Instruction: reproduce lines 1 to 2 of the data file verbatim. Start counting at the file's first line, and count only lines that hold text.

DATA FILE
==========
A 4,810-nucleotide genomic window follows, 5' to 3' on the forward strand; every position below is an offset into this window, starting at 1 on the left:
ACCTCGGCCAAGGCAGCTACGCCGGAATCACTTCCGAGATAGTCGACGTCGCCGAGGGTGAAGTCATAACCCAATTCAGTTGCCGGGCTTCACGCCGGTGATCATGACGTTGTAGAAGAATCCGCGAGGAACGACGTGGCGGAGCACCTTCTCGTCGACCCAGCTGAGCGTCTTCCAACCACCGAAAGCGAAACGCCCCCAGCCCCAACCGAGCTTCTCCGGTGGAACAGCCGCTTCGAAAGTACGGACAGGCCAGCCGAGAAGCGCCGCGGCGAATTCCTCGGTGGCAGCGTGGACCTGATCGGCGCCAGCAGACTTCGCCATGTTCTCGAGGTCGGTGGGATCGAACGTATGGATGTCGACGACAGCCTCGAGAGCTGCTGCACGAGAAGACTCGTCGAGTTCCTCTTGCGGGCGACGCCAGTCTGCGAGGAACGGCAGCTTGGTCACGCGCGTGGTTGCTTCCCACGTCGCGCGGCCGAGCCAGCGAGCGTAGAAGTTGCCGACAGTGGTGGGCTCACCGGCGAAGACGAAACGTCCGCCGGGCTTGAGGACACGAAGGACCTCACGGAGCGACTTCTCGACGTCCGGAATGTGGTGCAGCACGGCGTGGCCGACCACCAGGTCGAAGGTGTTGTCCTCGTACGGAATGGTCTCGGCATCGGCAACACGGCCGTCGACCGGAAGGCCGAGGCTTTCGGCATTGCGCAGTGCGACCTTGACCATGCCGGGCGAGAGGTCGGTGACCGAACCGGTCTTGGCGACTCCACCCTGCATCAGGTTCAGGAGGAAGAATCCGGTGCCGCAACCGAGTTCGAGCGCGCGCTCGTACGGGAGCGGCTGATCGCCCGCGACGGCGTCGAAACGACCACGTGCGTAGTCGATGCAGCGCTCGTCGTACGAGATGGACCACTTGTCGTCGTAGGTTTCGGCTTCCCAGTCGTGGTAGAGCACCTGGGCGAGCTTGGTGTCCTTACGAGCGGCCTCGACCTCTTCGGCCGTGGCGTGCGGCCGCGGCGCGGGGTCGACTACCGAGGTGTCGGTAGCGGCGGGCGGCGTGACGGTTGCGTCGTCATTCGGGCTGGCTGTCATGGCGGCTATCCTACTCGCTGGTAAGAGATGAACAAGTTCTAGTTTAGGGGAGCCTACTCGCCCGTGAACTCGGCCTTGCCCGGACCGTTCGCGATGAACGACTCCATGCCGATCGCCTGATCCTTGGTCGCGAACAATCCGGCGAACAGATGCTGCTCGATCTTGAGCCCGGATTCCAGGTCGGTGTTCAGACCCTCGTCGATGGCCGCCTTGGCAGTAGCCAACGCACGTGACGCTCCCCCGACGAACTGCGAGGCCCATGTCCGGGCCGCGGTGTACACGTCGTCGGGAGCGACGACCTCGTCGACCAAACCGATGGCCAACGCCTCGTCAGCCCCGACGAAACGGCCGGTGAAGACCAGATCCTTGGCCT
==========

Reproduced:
A 4,810-nucleotide genomic window follows, 5' to 3' on the forward strand; every position below is an offset into this window, starting at 1 on the left:
ACCTCGGCCAAGGCAGCTACGCCGGAATCACTTCCGAGATAGTCGACGTCGCCGAGGGTGAAGTCATAACCCAATTCAGTTGCCGGGCTTCACGCCGGTGATCATGACGTTGTAGAAGAATCCGCGAGGAACGACGTGGCGGAGCACCTTCTCGTCGACCCAGCTGAGCGTCTTCCAACCACCGAAAGCGAAACGCCCCCAGCCCCAACCGAGCTTCTCCGGTGGAACAGCCGCTTCGAAAGTACGGACAGGCCAGCCGAGAAGCGCCGCGGCGAATTCCTCGGTGGCAGCGTGGACCTGATCGGCGCCAGCAGACTTCGCCATGTTCTCGAGGTCGGTGGGATCGAACGTATGGATGTCGACGACAGCCTCGAGAGCTGCTGCACGAGAAGACTCGTCGAGTTCCTCTTGCGGGCGACGCCAGTCTGCGAGGAACGGCAGCTTGGTCACGCGCGTGGTTGCTTCCCACGTCGCGCGGCCGAGCCAGCGAGCGTAGAAGTTGCCGACAGTGGTGGGCTCACCGGCGAAGACGAAACGTCCGCCGGGCTTGAGGACACGAAGGACCTCACGGAGCGACTTCTCGACGTCCGGAATGTGGTGCAGCACGGCGTGGCCGACCACCAGGTCGAAGGTGTTGTCCTCGTACGGAATGGTCTCGGCATCGGCAACACGGCCGTCGACCGGAAGGCCGAGGCTTTCGGCATTGCGCAGTGCGACCTTGACCATGCCGGGCGAGAGGTCGGTGACCGAACCGGTCTTGGCGACTCCACCCTGCATCAGGTTCAGGAGGAAGAATCCGGTGCCGCAACCGAGTTCGAGCGCGCGCTCGTACGGGAGCGGCTGATCGCCCGCGACGGCGTCGAAACGACCACGTGCGTAGTCGATGCAGCGCTCGTCGTACGAGATGGACCACTTGTCGTCGTAGGTTTCGGCTTCCCAGTCGTGGTAGAGCACCTGGGCGAGCTTGGTGTCCTTACGAGCGGCCTCGACCTCTTCGGCCGTGGCGTGCGGCCGCGGCGCGGGGTCGACTACCGAGGTGTCGGTAGCGGCGGGCGGCGTGACGGTTGCGTCGTCATTCGGGCTGGCTGTCATGGCGGCTATCCTACTCGCTGGTAAGAGATGAACAAGTTCTAGTTTAGGGGAGCCTACTCGCCCGTGAACTCGGCCTTGCCCGGACCGTTCGCGATGAACGACTCCATGCCGATCGCCTGATCCTTGGTCGCGAACAATCCGGCGAACAGATGCTGCTCGATCTTGAGCCCGGATTCCAGGTCGGTGTTCAGACCCTCGTCGATGGCCGCCTTGGCAGTAGCCAACGCACGTGACGCTCCCCCGACGAACTGCGAGGCCCATGTCCGGGCCGCGGTGTACACGTCGTCGGGAGCGACGACCTCGTCGACCAAACCGATGGCCAACGCCTCGTCAGCCCCGACGAAACGGCCGGTGAAGACCAGATCCTTGGCCT